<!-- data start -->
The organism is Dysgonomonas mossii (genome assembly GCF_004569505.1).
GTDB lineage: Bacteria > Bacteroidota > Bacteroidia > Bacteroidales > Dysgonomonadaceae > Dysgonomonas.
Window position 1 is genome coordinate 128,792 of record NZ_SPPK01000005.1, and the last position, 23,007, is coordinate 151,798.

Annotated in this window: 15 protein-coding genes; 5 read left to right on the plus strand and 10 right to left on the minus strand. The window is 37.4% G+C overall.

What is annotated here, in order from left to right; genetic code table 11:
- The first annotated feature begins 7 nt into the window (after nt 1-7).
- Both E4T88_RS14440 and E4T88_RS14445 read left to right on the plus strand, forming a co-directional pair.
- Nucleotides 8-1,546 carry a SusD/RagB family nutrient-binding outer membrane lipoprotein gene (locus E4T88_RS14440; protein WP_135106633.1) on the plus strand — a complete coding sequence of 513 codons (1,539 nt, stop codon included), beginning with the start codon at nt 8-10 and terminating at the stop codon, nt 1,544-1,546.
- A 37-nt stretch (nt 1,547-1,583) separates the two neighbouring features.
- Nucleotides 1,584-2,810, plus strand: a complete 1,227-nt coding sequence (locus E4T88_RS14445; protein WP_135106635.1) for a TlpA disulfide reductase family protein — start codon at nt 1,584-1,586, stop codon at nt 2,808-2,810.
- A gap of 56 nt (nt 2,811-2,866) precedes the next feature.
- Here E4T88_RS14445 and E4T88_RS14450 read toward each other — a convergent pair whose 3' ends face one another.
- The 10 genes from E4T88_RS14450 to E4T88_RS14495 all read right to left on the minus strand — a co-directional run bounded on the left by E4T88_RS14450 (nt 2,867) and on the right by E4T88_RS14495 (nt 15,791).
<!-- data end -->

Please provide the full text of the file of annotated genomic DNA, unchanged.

The organism is Dysgonomonas mossii (genome assembly GCF_004569505.1).
GTDB lineage: Bacteria > Bacteroidota > Bacteroidia > Bacteroidales > Dysgonomonadaceae > Dysgonomonas.
Window position 1 is genome coordinate 128,792 of record NZ_SPPK01000005.1, and the last position, 23,007, is coordinate 151,798.

Annotated in this window: 15 protein-coding genes; 5 read left to right on the plus strand and 10 right to left on the minus strand. The window is 37.4% G+C overall.

What is annotated here, in order from left to right; genetic code table 11:
- The first annotated feature begins 7 nt into the window (after nt 1-7).
- Both E4T88_RS14440 and E4T88_RS14445 read left to right on the plus strand, forming a co-directional pair.
- Nucleotides 8-1,546 carry a SusD/RagB family nutrient-binding outer membrane lipoprotein gene (locus E4T88_RS14440; protein WP_135106633.1) on the plus strand — a complete coding sequence of 513 codons (1,539 nt, stop codon included), beginning with the start codon at nt 8-10 and terminating at the stop codon, nt 1,544-1,546.
- A 37-nt stretch (nt 1,547-1,583) separates the two neighbouring features.
- Nucleotides 1,584-2,810, plus strand: a complete 1,227-nt coding sequence (locus E4T88_RS14445; protein WP_135106635.1) for a TlpA disulfide reductase family protein — start codon at nt 1,584-1,586, stop codon at nt 2,808-2,810.
- A gap of 56 nt (nt 2,811-2,866) precedes the next feature.
- Here E4T88_RS14445 and E4T88_RS14450 read toward each other — a convergent pair whose 3' ends face one another.
- The 10 genes from E4T88_RS14450 to E4T88_RS14495 all read right to left on the minus strand — a co-directional run bounded on the left by E4T88_RS14450 (nt 2,867) and on the right by E4T88_RS14495 (nt 15,791).